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. . . Trimble’s sources mostly referred to voter fraud -- deception committed by individual voters, such as voting more than once, impersonating a voter or voting despite ineligibility -- rather than overall election fraud, which encompasses actions by others, such as election officials or campaign workers, who break election laws in ways that could include intimidating voters, publishing misinformation about polling places or possessing ballots not their own.
We dipped into that distinction in an April 2012 fact-check that rated as Half True a claim from Abbott that he had secured 50 convictions for election fraud. Abbott’s basis was his office’s records on 2002-12 prosecutions for alleged election code violations.
For this fact-check, we asked Abbott’s office for an updated list. County district attorneys and the Texas secretary of state’s elections division usually refer allegations of election code violations to the attorney general. We also called the secretary’s office and several district attorney offices around the state, but found no specific information about how many violations were reported or prosecuted.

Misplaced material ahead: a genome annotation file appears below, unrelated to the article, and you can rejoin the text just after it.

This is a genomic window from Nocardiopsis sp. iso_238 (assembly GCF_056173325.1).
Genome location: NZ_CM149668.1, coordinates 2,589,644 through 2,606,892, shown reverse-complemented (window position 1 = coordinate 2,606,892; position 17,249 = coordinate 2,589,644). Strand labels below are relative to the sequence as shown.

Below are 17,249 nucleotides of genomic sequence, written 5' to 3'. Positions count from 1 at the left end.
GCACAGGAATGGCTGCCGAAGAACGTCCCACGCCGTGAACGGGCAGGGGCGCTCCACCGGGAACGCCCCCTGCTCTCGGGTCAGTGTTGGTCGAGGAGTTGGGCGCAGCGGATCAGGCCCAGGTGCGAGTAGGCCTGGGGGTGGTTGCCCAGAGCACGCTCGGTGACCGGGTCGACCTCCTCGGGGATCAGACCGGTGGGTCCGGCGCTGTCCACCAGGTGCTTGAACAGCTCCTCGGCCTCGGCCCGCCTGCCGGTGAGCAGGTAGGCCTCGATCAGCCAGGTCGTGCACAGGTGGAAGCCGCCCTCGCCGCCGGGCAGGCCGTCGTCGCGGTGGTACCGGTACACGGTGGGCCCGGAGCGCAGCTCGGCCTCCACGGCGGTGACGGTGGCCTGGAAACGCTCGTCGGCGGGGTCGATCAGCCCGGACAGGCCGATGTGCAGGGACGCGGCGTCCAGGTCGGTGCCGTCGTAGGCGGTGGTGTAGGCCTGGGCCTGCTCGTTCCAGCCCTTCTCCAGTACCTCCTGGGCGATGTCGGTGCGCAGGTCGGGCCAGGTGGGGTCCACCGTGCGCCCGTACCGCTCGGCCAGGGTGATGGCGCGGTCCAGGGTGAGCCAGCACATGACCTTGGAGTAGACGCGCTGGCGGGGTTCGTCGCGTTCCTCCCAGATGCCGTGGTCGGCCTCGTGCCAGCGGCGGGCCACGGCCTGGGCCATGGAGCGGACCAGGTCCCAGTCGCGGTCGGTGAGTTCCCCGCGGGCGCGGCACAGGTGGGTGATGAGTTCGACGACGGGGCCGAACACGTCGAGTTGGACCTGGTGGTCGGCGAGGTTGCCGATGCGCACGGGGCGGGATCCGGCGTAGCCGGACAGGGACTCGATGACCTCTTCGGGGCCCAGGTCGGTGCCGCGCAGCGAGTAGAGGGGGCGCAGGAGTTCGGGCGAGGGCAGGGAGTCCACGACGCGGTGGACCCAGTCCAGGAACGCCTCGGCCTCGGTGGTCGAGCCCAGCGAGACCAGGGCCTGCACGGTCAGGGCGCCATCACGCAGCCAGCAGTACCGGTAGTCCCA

Abbott spokeswoman Lauren Bean emailed us records showing that from August 2002 through September 2012, the office received 616 allegations of election-code violations and recorded 78 election-code prosecutions.
By our count, 46 of the prosecutions ended with a conviction, guilty plea, no-contest plea or guilty plea as part of deferred adjudication. Of those, 18 cases appeared to involve fraud committed by individual voters: 12 cases with ineligible voters, five cases of voter impersonation and one case of voting more than once.
So, by our reading of the attorney general’s records, 18 instances of voter fraud have been confirmed in Texas since 2002.